2010 Spring Break

12 04 2010

April Spring Break 2010

(The Squaw loaded down)

April Spring Break 2010
Spring break started on Friday the 2nd of April for me but not until the 4th did Karen get to relish the fact that work was now more than 7days away. We left on Monday and headed to Morgantown WV, where we would meet up with the ever ready Ken Rice a.k.a. The Mad Beaver, for a paddle session on the Cheat Narrows. Karen’s busy work schedule does not leave a lot of time to kayak or do anything other than sleep so with only 1 trip down Slippery Rock Creek this spring, the Narrows became a good place to work the kinks out and shake off the rust. All went well on the river and before long we were all smiles and taking pictures of calamity rock from above the main obstacle on the Narrows.

(Calamity Rock, Cheat River Narrows)
With the shuttle vehicles loaded up and wet gear stowed we shoved off to continue the journey towards Asheville, N.C.
Making a late arrival in Ashville we found respite at a pre arranged hotel for our next day’s adventure, the Biltmore Estate. The Biltmore is the largest private home in the United States with 175,000 square feet of living space.

(Biltmore Estate)
While touring the estate we visited the winery, home, and formal gardens. The entire estate reminded me of the movie clue. Several of the highlights in the home included the 78,000 gallon swimming pool in the basement, gun room, and top notch fitness equipment (from 1900), which included parallel bars and rowing machine.
After touring the Biltmore Estate we left Asheville and headed to the Nantahala Outdoor Center (N.O.C.) where we met up with Mike and found our camping spot at the Lost Mine Camp Ground where we set up Base Camp for the week.

(Base Camp Fun…AARRGGHHH!)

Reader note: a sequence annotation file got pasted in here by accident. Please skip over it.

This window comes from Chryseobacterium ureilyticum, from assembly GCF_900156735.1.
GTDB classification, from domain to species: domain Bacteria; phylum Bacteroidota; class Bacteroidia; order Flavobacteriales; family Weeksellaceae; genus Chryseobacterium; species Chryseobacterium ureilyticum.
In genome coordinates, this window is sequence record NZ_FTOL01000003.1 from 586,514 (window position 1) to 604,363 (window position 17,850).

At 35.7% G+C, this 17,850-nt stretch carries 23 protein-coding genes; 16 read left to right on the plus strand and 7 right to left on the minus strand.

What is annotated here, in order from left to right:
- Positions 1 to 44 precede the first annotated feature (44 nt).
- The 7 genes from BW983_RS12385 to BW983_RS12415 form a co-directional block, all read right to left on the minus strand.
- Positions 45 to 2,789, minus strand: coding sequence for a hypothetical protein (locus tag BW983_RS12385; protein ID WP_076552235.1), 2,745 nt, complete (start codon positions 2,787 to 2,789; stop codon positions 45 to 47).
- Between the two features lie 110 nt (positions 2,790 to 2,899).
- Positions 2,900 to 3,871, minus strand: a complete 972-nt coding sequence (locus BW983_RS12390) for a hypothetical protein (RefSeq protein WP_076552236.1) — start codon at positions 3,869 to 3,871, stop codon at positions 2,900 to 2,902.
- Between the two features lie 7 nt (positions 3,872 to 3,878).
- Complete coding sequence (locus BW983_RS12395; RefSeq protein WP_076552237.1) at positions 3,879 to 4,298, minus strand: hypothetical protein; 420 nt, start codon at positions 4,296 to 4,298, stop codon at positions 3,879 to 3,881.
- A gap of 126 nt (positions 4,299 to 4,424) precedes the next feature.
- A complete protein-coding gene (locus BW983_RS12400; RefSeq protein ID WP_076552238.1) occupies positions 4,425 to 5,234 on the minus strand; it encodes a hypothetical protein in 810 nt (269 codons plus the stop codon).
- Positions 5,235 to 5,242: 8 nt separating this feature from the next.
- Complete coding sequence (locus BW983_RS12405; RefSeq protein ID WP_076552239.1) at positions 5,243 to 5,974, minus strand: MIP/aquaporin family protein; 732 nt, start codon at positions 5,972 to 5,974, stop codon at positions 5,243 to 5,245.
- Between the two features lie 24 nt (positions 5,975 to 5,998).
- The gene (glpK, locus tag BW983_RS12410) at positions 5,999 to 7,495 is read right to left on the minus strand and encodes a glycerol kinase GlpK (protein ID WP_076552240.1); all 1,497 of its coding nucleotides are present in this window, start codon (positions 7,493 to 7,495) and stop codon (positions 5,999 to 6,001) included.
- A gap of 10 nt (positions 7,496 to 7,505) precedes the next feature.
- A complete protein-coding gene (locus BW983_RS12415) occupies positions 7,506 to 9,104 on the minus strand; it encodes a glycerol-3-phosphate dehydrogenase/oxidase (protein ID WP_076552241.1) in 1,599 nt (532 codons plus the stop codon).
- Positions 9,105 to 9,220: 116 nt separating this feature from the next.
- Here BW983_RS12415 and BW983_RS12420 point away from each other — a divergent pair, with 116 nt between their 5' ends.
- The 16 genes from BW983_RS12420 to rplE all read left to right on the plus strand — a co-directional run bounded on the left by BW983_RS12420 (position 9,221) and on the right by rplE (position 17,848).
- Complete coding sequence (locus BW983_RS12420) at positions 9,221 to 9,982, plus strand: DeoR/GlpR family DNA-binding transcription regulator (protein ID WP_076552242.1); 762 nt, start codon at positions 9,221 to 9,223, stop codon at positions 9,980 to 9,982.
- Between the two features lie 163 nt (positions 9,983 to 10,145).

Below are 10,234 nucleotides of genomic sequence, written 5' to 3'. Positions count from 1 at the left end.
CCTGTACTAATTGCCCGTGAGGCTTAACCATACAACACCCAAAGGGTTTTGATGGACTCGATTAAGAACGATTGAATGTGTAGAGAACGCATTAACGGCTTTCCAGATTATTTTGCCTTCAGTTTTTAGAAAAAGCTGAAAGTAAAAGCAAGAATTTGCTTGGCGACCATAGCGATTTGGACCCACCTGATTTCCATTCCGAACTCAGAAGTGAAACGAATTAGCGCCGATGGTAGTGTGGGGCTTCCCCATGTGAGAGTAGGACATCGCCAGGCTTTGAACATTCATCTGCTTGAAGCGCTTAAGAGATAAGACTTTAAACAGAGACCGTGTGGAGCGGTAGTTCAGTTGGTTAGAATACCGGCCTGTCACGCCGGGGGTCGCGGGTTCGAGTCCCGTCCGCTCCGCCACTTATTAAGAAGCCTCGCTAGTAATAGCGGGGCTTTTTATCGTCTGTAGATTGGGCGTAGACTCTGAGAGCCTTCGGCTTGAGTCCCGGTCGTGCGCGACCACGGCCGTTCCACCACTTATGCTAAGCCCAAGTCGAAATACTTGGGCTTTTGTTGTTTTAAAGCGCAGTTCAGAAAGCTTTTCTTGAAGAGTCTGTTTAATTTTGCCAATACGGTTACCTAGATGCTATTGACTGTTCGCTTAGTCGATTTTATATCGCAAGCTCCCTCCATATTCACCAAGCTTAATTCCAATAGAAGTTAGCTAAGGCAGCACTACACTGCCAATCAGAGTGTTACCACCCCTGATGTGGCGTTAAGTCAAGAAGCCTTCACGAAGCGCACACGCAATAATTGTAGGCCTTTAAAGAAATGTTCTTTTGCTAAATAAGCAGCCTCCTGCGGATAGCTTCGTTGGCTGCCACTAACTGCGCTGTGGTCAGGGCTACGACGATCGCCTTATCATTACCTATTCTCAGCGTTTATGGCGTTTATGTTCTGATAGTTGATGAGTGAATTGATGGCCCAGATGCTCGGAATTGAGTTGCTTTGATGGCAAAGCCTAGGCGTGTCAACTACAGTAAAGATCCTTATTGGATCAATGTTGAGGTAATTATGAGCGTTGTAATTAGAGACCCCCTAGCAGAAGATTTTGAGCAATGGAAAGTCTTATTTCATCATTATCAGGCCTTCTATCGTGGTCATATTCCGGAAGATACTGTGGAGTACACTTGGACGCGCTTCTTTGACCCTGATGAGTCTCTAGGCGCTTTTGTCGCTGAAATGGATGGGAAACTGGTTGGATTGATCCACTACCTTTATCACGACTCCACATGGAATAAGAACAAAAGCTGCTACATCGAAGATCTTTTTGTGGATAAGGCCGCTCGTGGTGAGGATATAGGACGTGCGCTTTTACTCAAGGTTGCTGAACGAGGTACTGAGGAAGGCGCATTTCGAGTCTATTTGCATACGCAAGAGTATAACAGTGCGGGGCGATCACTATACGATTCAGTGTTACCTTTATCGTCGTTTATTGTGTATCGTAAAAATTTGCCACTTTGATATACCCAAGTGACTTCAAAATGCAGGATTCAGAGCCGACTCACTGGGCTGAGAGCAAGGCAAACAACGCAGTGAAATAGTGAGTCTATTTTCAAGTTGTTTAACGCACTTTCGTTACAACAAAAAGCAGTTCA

Wednesday was spent on the Nantahala River, a southern classic and must run for anyone in the area. The Nantahala is dam controlled so at or near 10am the water rises, and the rafters and other whitewater enthusiast head to the river put in 8 miles upstream of NOC. The run is a splashy cold time with the water temperature at or around 45 degrees.

(Karen and I on the Nantahala River)
Thursday morning started out much cooler than the last few days and the rain began to fall. A lazy morning breakfast ensued and then turned to poaching internet at NOC to find where we should shift our focus for the days paddle. After speaking to a local paddler the night before we decided to bet on the rain and drive north into Tennessee, for a trip down the Tellico. It was starting to look promising as it rained the whole way to the river put in. Once at the put in it was obvious that the day was going to be wet both on and off the water, with a heavy down pour the boats and gear was unloaded. The section we choose to run was the lower Tellico, as no one seemed to be too ambitious for the upper, section. After the take out vehicle was set we drove back to the put in just below Jarrod’s knee rapid, while observing all of the smaller feeder creeks pumping water into the creek we knew it was going to be a great ride. As it turned out we got on the creek at the best time, with water on the rise.

(Grab a rock and the camera it stopped raining!)

(Lower Tellico Fun)

The Tellico was a very challenging river for us all, good drops and hard lines were available throughout the entire run. By the time we finished Karen had accomplished 4 combat rolls! WOW! What a trooper!
Afterwards we headed back over the mountain and back to Base Camp. What’s next to run? After having such a good challenging run, why not try the Little River? So over breakfast Karen began to make crib notes of the days challenge and soon we set off back to Tennessee.